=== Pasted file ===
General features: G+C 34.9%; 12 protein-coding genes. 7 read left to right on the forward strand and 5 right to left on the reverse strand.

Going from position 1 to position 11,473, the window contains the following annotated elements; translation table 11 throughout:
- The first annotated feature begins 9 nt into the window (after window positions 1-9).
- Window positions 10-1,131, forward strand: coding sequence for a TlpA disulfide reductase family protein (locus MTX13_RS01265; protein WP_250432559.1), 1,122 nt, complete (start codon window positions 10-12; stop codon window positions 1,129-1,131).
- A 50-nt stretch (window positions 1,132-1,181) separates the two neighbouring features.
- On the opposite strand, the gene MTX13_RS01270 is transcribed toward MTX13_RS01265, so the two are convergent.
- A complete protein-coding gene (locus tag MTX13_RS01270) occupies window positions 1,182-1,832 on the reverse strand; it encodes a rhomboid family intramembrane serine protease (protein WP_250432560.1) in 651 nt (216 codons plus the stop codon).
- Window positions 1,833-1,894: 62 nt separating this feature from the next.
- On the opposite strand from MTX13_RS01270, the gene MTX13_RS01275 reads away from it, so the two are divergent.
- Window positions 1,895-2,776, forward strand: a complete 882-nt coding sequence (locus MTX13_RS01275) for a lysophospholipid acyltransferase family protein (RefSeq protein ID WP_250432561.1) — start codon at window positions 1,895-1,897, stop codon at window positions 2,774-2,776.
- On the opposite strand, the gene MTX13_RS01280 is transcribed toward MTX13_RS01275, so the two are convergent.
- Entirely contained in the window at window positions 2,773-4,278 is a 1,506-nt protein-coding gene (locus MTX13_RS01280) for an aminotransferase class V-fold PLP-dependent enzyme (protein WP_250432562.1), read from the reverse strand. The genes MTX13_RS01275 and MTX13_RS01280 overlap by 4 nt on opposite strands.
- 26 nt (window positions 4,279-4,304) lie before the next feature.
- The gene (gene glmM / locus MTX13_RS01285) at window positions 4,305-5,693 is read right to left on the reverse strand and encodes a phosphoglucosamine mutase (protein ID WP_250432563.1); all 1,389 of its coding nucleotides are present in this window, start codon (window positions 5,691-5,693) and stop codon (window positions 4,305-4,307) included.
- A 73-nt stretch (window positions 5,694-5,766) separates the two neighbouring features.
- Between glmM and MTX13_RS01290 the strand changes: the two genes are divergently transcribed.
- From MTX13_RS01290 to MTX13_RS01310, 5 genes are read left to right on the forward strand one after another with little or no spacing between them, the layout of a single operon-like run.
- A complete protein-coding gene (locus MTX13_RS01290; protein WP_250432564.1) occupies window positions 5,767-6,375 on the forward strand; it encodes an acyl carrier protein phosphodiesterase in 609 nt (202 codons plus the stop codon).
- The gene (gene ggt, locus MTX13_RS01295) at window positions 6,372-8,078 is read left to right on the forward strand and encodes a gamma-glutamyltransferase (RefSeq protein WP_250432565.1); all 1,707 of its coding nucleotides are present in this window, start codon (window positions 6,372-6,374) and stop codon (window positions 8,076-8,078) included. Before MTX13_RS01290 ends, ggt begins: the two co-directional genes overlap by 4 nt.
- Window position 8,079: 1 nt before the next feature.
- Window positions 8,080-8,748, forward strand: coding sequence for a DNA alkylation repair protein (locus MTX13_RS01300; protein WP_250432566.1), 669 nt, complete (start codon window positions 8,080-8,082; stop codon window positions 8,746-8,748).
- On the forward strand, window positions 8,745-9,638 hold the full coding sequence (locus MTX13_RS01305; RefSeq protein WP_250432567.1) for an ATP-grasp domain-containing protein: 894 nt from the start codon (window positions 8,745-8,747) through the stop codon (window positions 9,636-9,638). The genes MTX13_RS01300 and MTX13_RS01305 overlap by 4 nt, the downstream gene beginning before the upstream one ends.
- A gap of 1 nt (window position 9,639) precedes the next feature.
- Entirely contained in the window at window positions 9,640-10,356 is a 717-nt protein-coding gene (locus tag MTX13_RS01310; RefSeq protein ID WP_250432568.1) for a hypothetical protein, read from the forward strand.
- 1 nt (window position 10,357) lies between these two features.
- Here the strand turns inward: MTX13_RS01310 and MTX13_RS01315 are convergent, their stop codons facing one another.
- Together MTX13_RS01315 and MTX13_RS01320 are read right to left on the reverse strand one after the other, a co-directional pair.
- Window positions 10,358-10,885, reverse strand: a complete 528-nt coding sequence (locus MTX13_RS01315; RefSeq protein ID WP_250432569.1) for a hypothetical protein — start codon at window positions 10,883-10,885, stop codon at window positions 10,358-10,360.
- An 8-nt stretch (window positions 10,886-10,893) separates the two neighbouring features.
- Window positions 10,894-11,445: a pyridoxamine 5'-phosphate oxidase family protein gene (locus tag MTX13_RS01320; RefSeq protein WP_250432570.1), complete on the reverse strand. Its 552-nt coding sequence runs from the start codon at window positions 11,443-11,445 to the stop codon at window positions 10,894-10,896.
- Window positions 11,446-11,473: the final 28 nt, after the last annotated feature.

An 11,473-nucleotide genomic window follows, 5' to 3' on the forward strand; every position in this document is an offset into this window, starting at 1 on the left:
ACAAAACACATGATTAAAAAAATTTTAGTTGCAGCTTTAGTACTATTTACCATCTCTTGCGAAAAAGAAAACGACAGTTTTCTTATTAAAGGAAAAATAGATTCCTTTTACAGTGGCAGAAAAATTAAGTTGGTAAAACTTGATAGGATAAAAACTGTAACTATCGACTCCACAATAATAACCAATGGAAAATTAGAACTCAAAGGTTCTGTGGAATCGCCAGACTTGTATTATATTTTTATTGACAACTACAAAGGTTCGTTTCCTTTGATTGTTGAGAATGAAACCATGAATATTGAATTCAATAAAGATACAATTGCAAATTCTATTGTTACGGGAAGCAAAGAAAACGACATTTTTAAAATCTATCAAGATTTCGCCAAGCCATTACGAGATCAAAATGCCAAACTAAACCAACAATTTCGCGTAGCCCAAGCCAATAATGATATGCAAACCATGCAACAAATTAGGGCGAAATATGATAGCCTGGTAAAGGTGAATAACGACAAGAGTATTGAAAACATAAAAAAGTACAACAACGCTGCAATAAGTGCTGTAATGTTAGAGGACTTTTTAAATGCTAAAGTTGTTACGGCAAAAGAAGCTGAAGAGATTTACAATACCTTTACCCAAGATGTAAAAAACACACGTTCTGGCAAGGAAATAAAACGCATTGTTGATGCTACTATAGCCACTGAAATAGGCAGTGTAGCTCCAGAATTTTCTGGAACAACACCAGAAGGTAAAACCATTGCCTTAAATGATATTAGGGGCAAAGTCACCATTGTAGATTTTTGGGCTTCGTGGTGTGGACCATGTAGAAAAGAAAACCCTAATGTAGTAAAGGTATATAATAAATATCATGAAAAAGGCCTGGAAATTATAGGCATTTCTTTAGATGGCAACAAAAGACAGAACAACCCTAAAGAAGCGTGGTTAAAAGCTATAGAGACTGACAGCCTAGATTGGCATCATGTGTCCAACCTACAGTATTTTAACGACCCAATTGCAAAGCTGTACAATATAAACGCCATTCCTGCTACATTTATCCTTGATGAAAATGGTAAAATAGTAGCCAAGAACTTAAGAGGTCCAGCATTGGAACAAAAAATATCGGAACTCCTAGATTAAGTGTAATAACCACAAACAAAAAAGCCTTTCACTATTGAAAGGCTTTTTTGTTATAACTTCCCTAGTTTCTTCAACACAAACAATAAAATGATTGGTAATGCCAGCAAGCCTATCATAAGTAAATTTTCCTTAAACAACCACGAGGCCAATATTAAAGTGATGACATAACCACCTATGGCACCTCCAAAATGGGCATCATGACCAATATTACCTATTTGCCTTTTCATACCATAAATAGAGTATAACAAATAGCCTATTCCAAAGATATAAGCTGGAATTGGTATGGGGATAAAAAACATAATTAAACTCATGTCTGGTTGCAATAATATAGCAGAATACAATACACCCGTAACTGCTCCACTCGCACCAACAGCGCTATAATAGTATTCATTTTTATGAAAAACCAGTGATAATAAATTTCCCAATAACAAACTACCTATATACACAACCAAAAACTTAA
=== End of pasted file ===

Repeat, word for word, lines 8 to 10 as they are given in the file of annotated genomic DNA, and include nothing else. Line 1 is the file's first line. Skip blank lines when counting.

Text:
- Window positions 1,833-1,894: 62 nt separating this feature from the next.
- On the opposite strand from MTX13_RS01270, the gene MTX13_RS01275 reads away from it, so the two are divergent.
- Window positions 1,895-2,776, forward strand: a complete 882-nt coding sequence (locus MTX13_RS01275) for a lysophospholipid acyltransferase family protein (RefSeq protein ID WP_250432561.1) — start codon at window positions 1,895-1,897, stop codon at window positions 2,774-2,776.